Regional Council focuses on efficiency, effectiveness
Tuesday, 15 October 2013 11:00 a.m.
Bay of Plenty Regional Council has focused on being as efficient and effective as possible while making good progress on its priority projects in the past year.
In its Annual Report, the Regional Council says it has carried on doing what it does well, with an increased focus on doing business better in delivering on Year One of its Ten Year Plan 2012-2022.
Chief Executive Mary-Anne Macleod said the Regional Council had made progress on its major projects – Tauranga Harbour, Rotorua Te Arawa Lakes Programme, River Scheme Sustainability project and undertaking the first round of its new Regional Infrastructure Fund.
It also made good progress on other work, preparing for remediation of the Kopeopeo Canal, managing technical investigations and consultation for the Kaituna River Re-diversion and Wetland Creation project and repairs to major river schemes from previous flood damage.
For Rotorua Te Arawa Lakes, short-term measures enhanced water quality while other long-term solutions, such as land use and land management changes were developed further. Because policy for rules and incentives was being developed, no agreements had yet been signed to reduce nitrogen loss to Lake Rotorua’s catchment, so the lake’s nutrient reduction target had not been met, she said.
However Lake Rotoiti had met its water quality target for the first time, and both Rotorua and Rotoehu were very close to their targets.
Protection of lake, harbour and stream margins in the targeted catchments of Tauranga Harbour and Ohiwa Harbour and Rotorua lakes progressed, and stock exclusion fencing work increased in the Kaituna and Whakatane River catchments. Tauranga Harbour’s Coastal Margins project got underway to protect and enhance biodiversity as well as address sedimentation issues.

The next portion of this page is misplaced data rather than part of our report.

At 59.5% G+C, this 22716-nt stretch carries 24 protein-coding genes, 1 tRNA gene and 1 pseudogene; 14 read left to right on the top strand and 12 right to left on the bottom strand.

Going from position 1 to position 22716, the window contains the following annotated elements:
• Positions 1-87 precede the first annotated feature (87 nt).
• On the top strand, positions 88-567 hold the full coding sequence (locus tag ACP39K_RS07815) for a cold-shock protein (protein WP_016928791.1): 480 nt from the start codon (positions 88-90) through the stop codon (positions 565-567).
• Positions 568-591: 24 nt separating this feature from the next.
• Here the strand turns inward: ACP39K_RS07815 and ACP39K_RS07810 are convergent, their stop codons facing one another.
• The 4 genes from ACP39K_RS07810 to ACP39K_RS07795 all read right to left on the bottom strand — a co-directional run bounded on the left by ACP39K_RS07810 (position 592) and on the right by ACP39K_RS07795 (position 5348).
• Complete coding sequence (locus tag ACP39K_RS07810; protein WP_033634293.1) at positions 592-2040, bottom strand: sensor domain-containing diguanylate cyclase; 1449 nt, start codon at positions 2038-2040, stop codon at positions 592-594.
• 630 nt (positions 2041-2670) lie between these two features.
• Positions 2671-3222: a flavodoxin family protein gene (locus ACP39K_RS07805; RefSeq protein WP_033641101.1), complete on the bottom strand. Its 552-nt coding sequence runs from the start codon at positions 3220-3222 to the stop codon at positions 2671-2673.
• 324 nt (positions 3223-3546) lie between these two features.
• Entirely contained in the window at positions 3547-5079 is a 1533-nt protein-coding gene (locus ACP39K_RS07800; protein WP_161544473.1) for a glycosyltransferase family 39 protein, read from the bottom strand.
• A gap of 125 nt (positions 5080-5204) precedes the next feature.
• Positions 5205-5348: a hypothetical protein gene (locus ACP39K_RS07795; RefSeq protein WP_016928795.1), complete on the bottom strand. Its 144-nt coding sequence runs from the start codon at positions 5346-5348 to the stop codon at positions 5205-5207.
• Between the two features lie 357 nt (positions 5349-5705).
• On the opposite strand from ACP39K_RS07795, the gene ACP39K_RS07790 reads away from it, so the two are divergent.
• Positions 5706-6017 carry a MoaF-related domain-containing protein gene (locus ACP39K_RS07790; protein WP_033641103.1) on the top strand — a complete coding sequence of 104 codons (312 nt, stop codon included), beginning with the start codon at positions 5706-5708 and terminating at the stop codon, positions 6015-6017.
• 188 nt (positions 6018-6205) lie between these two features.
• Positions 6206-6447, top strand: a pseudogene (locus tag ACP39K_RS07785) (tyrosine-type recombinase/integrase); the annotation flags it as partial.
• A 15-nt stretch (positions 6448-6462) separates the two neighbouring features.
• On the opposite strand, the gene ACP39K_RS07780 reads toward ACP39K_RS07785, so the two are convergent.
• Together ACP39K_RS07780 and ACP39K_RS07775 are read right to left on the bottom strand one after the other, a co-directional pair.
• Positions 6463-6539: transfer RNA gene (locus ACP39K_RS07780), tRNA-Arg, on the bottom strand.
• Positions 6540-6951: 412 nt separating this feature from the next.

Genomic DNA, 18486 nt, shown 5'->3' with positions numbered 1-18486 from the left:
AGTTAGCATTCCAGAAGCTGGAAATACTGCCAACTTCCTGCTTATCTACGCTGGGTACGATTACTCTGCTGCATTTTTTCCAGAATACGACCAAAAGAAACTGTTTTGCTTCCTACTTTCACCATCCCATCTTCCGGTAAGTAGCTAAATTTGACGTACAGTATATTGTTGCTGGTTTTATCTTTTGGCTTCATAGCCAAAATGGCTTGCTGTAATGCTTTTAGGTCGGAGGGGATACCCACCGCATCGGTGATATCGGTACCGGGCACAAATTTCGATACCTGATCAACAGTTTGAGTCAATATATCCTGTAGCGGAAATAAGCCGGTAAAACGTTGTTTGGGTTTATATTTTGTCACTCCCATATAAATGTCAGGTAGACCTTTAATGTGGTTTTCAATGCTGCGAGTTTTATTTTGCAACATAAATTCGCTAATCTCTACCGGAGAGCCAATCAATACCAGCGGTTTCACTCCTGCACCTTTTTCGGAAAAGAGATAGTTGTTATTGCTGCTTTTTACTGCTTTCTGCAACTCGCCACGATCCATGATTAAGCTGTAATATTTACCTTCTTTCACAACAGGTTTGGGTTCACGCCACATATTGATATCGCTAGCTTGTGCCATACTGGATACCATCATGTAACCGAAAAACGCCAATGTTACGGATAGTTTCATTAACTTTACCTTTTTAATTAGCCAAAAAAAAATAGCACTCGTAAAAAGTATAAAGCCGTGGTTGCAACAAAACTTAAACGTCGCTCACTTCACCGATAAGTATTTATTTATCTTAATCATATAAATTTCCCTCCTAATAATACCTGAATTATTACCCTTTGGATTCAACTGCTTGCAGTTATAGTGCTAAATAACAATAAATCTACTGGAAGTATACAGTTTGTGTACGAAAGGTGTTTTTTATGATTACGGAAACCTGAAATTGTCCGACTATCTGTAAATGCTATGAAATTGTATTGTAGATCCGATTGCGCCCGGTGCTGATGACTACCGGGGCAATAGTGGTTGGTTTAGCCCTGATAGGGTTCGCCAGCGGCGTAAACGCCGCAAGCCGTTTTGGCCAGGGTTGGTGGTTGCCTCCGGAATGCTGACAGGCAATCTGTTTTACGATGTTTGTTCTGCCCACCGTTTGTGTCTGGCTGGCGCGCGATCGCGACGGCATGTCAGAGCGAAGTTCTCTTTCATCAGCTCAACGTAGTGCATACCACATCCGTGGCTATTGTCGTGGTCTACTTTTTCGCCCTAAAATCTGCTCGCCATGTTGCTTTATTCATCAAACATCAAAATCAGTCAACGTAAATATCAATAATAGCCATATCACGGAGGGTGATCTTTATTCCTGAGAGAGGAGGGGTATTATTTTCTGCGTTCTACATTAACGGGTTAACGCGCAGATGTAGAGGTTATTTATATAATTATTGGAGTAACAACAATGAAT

The River Scheme Sustainability Project had begun in response to concerns that the schemes were becoming unaffordable for some ratepayers, she said. Recent work focused on scoping four work streams, with initial projects targeted in December 2013.
The Regional Infrastructure Programme was a Council priority. Seven projects were direct funded, with the Hamurana/Awahou sewerage scheme and sealing of two kilometres of Oropi Road near Tauranga receiving funding. Funding for the remaining five projects has been carried forward to future years.
Although bus service patronage fell short of the targeted 10 percent increase, Tauranga’s service showed a 1.5 percent increase, with more than 1.8 million trips. Several factors had slowed growth, including a 15 percent fare increase in Tauranga. Fare recovery – a key measure for central Government funds – exceeded the target by 3.6 percent, a considerable achievement.
"The total operating spend for Council was $78.6 million. This was $14.1 million less than planned. Most of this reduction was due to grants and subsidies that had been budgeted but not required in this year. Savings in operational activities also contributed to this reduction,” she said.
“Revenue exceeded budget principally due to a downgrade of the liability held in relation to the perpetual preference shares. Council received revenue of $95.8 million rather than the $85.1 million planned for.”
“Ms Macleod said the Council’s efficiency and effectiveness programme aimed to achieve savings, with an increased target of $500,000 being set for the current financial year,” she said.